In this situation, the answer could be as simple as asking for help. Sometimes, all a project needs is a fresh set of eyes, so bringing in an extra team member can help get the team past that roadblock and back on track to success.

Frequently missed deadlines.

When a team works with Scrum, they must respect the given timeframes. A couple of missed deadlines is to be expected, especially from a new group. However, if missed deadlines become frequent, then you have a problem.

This could simply mean you’re not planning your sprints correctly, in which case it’s time to go back to the drawing board and remind the team how to calculate sprint velocity. That way, you can start planning your sprints and build your product roadmap more effectively.

It could also mean that your team needs a change-up. It could just be one weak link in the chain affecting productivity, in which case you can keep the core team and reassign that person to a different role. In this situation, it’s helpful to have a discussion with that individual about any internal or external issues that are affecting their work.

Of course, the worst-case scenario is a team that has adopted each other’s bad habits, resulting in a massive dip in productivity. In this situation, a total restructuring is necessary. Yes, restructuring will result in a momentary drop in productivity, but allowing a poor team to go unchecked will result in more issues in the long term.

Lack of openness between team members

There’s no harm in being proud of your work. After all, for a project to be a success, everyone must perform at peak capability. Sadly, some people take pride in their work a little too far.

It’s impossible to be perfect 100% of the time, and that’s fine. Mistakes are inevitable, but scrum and agile embrace creative problem solving, so if an error does occur, the team can pool their resources and fix it quickly and efficiently. Scrum also places the responsibility on the group as a whole, which sometimes leads team members to make mistakes and move on. Maybe they think others won’t notice their error or that someone else will fix it along the way. But if group members don’t acknowledge mistakes or communicate openly with their team, that mistake might snowball into a much bigger problem.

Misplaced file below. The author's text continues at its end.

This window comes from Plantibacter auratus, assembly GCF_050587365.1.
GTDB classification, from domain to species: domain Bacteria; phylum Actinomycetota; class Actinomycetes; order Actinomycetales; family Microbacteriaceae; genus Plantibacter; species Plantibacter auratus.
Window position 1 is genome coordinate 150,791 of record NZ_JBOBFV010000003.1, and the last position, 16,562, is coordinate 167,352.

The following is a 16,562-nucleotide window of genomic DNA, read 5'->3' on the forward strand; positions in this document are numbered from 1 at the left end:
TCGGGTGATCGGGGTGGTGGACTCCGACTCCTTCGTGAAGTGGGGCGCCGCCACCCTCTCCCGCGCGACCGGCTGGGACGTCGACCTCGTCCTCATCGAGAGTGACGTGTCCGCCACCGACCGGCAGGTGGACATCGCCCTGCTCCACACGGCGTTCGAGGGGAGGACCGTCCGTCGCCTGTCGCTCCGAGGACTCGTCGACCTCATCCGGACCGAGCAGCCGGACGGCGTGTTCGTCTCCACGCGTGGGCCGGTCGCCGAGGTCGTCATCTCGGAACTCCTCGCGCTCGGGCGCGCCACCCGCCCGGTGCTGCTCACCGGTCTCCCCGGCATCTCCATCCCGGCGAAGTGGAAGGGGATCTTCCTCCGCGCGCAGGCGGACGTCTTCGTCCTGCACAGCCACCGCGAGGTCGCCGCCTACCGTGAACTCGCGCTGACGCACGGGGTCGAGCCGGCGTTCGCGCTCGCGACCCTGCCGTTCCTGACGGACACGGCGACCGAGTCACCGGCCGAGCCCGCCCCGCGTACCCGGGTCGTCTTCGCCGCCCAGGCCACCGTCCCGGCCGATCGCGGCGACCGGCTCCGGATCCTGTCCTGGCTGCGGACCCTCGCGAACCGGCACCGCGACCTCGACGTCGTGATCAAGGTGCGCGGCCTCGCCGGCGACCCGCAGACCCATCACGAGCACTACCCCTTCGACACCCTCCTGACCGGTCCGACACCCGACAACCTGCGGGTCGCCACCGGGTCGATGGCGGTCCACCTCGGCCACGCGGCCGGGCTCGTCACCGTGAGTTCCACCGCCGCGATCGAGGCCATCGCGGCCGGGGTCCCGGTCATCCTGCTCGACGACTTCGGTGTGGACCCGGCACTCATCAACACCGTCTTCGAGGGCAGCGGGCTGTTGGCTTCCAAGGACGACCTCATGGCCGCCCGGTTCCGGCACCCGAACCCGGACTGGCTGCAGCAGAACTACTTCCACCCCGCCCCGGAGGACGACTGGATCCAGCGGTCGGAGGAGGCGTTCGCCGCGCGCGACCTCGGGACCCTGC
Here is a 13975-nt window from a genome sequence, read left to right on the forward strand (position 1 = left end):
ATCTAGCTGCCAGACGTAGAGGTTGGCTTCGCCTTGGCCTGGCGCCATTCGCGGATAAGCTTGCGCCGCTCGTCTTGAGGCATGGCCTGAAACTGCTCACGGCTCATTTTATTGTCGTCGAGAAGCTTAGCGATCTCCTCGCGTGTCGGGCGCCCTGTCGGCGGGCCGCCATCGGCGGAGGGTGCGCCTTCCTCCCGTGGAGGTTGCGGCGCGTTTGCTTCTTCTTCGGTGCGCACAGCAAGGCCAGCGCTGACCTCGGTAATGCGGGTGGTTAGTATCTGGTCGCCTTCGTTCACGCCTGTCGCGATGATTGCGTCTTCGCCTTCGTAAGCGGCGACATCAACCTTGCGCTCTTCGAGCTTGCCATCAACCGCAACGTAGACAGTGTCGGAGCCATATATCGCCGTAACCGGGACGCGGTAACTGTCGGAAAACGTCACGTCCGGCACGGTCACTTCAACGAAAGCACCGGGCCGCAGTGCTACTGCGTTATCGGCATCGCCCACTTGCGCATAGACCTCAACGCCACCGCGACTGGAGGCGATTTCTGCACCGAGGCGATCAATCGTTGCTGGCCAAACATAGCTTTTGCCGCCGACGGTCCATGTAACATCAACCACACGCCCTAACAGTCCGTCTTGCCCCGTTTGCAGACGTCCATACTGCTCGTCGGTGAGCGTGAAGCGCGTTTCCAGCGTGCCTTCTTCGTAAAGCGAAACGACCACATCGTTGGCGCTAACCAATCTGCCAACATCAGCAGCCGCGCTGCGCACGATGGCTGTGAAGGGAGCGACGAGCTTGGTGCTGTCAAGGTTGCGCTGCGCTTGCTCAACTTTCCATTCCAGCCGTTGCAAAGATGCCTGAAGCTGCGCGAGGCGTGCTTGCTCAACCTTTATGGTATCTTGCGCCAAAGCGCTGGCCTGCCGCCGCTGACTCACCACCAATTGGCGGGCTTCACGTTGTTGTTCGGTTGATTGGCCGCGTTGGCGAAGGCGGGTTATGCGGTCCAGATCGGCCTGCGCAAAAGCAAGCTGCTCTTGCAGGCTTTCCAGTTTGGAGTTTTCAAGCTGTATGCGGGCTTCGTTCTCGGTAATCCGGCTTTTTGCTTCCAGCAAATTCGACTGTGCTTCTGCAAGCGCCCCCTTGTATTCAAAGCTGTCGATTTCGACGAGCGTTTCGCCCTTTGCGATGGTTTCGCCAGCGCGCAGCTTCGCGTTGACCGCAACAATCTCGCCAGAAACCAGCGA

The same issues occur when a team member refuses to share their work with others. Agile and Scrum methodologies dictate that everyone is equally responsible for the product under collective ownership. So, say a team member needed a specific piece of code to help their section run smoothly, there should be no issues approaching another team member who already wrote that code.

A team member who refuses to be open and share with their teammates can derail the project. They’re not utilizing the methodology, and you should move them out of the team for someone who will embrace Agile and Scrum.

Not open to discussing all of these issues

Finally, if your team isn’t willing to speak up and attempt to address these issues, you’re not going to make any improvements. If bad habits become the norm, there will be considerable drops in productivity, efficiency, and quality of the work. Plus, conflicts can steadily build into something much more serious.

Like Albert Einstein once said: “The definition of insanity is doing the same thing over and over again and expecting different results.” If your team is having issues, they need to speak up and try to solve them or move on to something else.